Argentine Economy Minister Sergio Massa dedicated his Friday to denying market speculation about President Alberto Fernández resigning and a currency devaluation, according to a candid audio message he sent on WhatsApp to a group chat as the peso hit record lows.
“No man, it’s impressive the amount of rumours. I’ve spent the whole day answering private messages that there isn’t a devaluation coming Monday, nor will Alberto resign or leave the government this weekend,” Massa said in the 27-second audio clip. “It’s all delirious, almost sickening, and beyond that it’s all bred in the market.”
Massa’s press office declined to comment. Massa sent the voice message Friday, according to three people with direct knowledge. Hours earlier, Fernández confirmed that he wouldn’t run for a second term in this year’s presidential election, but said he would finish his term until a new government takes office in December.
Fernández’s decision not to seek a second term shows “his generosity,” Massa wrote in a tweet Friday afternoon, noting that “responsibility and unity are the only path.” Massa himself is widely considered a potential presidential candidate.
Massa’s revealing audio came as a renewed peso sell-off is exacerbating pressure on an economy already heading into a deep recession due to inflation over 100 percent and the worst drought on record that’s ruining key commodity exports, a lifeline for Argentina.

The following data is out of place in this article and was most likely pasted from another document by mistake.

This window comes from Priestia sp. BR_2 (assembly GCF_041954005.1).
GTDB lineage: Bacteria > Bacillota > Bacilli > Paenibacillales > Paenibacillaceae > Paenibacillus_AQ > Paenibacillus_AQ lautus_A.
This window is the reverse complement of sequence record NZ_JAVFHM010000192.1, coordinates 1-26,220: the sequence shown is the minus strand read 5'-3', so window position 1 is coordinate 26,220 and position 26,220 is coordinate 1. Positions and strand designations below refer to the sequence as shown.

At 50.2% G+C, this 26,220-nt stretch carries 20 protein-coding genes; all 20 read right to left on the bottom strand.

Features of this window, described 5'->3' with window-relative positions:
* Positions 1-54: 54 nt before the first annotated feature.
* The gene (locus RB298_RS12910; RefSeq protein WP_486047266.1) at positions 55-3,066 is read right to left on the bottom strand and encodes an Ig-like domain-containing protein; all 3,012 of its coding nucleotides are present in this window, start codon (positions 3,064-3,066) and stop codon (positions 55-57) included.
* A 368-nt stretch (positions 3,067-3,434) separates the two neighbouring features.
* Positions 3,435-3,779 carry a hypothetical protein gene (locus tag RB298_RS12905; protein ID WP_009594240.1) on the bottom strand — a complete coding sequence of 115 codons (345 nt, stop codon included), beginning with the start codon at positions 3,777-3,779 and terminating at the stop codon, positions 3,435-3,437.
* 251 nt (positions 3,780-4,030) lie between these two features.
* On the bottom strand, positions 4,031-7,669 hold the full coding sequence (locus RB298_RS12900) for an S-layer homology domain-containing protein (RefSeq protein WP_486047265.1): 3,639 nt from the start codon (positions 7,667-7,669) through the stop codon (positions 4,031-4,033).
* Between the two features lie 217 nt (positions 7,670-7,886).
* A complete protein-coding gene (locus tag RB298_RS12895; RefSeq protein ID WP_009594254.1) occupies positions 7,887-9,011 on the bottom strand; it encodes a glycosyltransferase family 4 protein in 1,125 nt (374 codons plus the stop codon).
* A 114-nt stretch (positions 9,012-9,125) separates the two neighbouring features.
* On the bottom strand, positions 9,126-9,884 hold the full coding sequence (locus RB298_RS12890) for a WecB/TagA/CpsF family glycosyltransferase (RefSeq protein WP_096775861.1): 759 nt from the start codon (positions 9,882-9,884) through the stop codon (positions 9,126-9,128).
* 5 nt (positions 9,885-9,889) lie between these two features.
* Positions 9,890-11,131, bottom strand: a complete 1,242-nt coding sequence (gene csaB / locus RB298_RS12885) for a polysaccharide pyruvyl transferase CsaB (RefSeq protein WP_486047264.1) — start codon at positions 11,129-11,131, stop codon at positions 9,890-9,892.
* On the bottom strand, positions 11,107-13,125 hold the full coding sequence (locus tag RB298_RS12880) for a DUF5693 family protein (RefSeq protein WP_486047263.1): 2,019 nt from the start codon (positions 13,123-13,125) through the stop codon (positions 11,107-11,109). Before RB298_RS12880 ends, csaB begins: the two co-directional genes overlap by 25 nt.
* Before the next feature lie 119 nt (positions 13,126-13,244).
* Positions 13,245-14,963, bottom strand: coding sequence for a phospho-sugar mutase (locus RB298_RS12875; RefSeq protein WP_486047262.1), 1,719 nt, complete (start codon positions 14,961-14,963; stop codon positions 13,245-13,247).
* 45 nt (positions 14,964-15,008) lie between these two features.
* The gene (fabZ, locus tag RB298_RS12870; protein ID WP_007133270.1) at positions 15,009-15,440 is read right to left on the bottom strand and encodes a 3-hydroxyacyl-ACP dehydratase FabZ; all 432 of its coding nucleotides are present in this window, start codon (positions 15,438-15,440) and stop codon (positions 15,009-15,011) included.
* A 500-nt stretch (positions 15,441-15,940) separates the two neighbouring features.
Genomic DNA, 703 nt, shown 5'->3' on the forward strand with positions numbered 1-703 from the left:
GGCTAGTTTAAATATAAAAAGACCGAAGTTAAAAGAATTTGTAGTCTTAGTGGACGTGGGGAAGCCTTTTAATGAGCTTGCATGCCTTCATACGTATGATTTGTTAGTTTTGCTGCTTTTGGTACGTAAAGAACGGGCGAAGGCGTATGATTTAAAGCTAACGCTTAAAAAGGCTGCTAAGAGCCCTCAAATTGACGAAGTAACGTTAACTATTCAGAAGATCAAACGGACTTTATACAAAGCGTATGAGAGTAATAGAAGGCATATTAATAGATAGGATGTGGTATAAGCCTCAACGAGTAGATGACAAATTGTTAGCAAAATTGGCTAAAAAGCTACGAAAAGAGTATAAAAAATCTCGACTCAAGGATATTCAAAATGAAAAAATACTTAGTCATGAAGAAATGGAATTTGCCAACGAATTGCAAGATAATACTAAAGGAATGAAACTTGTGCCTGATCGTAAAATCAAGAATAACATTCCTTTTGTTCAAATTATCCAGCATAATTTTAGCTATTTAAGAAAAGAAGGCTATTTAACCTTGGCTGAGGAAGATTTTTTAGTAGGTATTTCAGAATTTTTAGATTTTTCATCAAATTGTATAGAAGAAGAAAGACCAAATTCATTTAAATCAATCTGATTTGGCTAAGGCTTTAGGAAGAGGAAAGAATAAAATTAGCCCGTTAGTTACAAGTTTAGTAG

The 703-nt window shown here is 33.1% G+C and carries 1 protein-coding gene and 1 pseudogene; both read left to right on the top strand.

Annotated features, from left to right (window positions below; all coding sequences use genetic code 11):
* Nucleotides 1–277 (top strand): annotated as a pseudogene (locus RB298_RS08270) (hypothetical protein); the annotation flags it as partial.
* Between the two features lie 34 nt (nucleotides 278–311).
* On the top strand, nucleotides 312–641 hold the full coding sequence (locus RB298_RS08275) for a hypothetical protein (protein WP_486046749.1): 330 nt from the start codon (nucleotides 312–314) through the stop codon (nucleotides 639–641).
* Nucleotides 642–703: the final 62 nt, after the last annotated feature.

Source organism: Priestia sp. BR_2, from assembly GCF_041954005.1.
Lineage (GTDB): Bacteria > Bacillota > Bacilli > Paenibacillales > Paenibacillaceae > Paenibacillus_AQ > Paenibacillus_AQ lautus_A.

The peso also lost 13 percent of its value on a commonly used parallel exchange rate this week, its worst period since a political crisis erupted last July. The parallel rate, known as the blue-chip swap, closed Friday near 455 pesos per dollar, way above the official rate at 219 per dollar which is controlled by the government.
“The decision of @alferdez shows his generosity and leaves a mark going forward. Responsibility and unity are the path," wrote Massa.
The widening gap between the parallel and official rate is reviving speculation that the government will have to devalue the official rate — something Massa and Fernández have pledged never to do — or risk worsening the crisis.
This most recent sell-off in Argentina came after inflation data on April 14 showed prices rose more than expected at an annual pace of 104 percent. Making matters worse, dollars sales by soybean exporters slowed to a crawl this week despite the higher exchange rate offered to them, depriving the government of much-needed hard currency.
by Ignacio Olivera Doll, Bloomberg